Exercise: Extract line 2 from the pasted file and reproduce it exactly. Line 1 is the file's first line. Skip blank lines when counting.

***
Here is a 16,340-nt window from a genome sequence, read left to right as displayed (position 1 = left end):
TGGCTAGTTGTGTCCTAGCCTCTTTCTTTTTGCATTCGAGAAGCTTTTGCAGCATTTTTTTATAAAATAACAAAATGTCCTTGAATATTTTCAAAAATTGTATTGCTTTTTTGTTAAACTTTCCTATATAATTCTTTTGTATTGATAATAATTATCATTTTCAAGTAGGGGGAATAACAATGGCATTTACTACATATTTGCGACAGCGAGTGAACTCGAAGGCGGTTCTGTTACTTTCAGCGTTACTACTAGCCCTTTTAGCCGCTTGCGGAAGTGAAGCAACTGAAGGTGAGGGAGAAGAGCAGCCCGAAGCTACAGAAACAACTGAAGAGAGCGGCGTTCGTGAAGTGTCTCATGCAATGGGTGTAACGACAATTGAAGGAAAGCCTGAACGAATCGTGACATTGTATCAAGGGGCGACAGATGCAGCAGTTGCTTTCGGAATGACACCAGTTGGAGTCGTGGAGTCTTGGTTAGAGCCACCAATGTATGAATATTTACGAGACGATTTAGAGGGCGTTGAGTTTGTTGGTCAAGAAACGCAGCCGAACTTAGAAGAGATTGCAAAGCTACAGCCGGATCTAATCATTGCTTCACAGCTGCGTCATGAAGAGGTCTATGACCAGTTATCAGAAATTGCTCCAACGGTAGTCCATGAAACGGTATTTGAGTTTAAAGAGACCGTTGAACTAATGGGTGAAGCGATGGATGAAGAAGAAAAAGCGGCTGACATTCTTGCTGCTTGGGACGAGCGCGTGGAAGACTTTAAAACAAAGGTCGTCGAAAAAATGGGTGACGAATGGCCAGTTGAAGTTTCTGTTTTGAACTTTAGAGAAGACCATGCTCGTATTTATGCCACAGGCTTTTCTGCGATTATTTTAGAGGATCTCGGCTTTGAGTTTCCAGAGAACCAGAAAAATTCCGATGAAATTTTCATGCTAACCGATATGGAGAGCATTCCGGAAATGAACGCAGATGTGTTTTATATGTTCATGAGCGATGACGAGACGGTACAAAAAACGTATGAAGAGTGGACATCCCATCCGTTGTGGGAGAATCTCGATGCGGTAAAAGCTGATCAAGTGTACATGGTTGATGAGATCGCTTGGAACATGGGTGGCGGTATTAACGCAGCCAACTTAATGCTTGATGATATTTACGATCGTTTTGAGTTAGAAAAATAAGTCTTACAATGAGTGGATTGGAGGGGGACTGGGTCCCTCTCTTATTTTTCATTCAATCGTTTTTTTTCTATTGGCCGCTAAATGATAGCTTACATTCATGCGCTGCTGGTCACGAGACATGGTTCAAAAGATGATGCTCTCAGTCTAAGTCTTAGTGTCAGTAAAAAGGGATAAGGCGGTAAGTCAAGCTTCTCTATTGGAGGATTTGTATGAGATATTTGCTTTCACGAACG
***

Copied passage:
TGGCTAGTTGTGTCCTAGCCTCTTTCTTTTTGCATTCGAGAAGCTTTTGCAGCATTTTTTTATAAAATAACAAAATGTCCTTGAATATTTTCAAAAATTGTATTGCTTTTTTGTTAAACTTTCCTATATAATTCTTTTGTATTGATAATAATTATCATTTTCAAGTAGGGGGAATAACAATGGCATTTACTACATATTTGCGACAGCGAGTGAACTCGAAGGCGGTTCTGTTACTTTCAGCGTTACTACTAGCCCTTTTAGCCGCTTGCGGAAGTGAAGCAACTGAAGGTGAGGGAGAAGAGCAGCCCGAAGCTACAGAAACAACTGAAGAGAGCGGCGTTCGTGAAGTGTCTCATGCAATGGGTGTAACGACAATTGAAGGAAAGCCTGAACGAATCGTGACATTGTATCAAGGGGCGACAGATGCAGCAGTTGCTTTCGGAATGACACCAGTTGGAGTCGTGGAGTCTTGGTTAGAGCCACCAATGTATGAATATTTACGAGACGATTTAGAGGGCGTTGAGTTTGTTGGTCAAGAAACGCAGCCGAACTTAGAAGAGATTGCAAAGCTACAGCCGGATCTAATCATTGCTTCACAGCTGCGTCATGAAGAGGTCTATGACCAGTTATCAGAAATTGCTCCAACGGTAGTCCATGAAACGGTATTTGAGTTTAAAGAGACCGTTGAACTAATGGGTGAAGCGATGGATGAAGAAGAAAAAGCGGCTGACATTCTTGCTGCTTGGGACGAGCGCGTGGAAGACTTTAAAACAAAGGTCGTCGAAAAAATGGGTGACGAATGGCCAGTTGAAGTTTCTGTTTTGAACTTTAGAGAAGACCATGCTCGTATTTATGCCACAGGCTTTTCTGCGATTATTTTAGAGGATCTCGGCTTTGAGTTTCCAGAGAACCAGAAAAATTCCGATGAAATTTTCATGCTAACCGATATGGAGAGCATTCCGGAAATGAACGCAGATGTGTTTTATATGTTCATGAGCGATGACGAGACGGTACAAAAAACGTATGAAGAGTGGACATCCCATCCGTTGTGGGAGAATCTCGATGCGGTAAAAGCTGATCAAGTGTACATGGTTGATGAGATCGCTTGGAACATGGGTGGCGGTATTAACGCAGCCAACTTAATGCTTGATGATATTTACGATCGTTTTGAGTTAGAAAAATAAGTCTTACAATGAGTGGATTGGAGGGGGACTGGGTCCCTCTCTTATTTTTCATTCAATCGTTTTTTTTCTATTGGCCGCTAAATGATAGCTTACATTCATGCGCTGCTGGTCACGAGACATGGTTCAAAAGATGATGCTCTCAGTCTAAGTCTTAGTGTCAGTAAAAAGGGATAAGGCGGTAAGTCAAGCTTCTCTATTGGAGGATTTGTATGAGATATTTGCTTTCACGAACG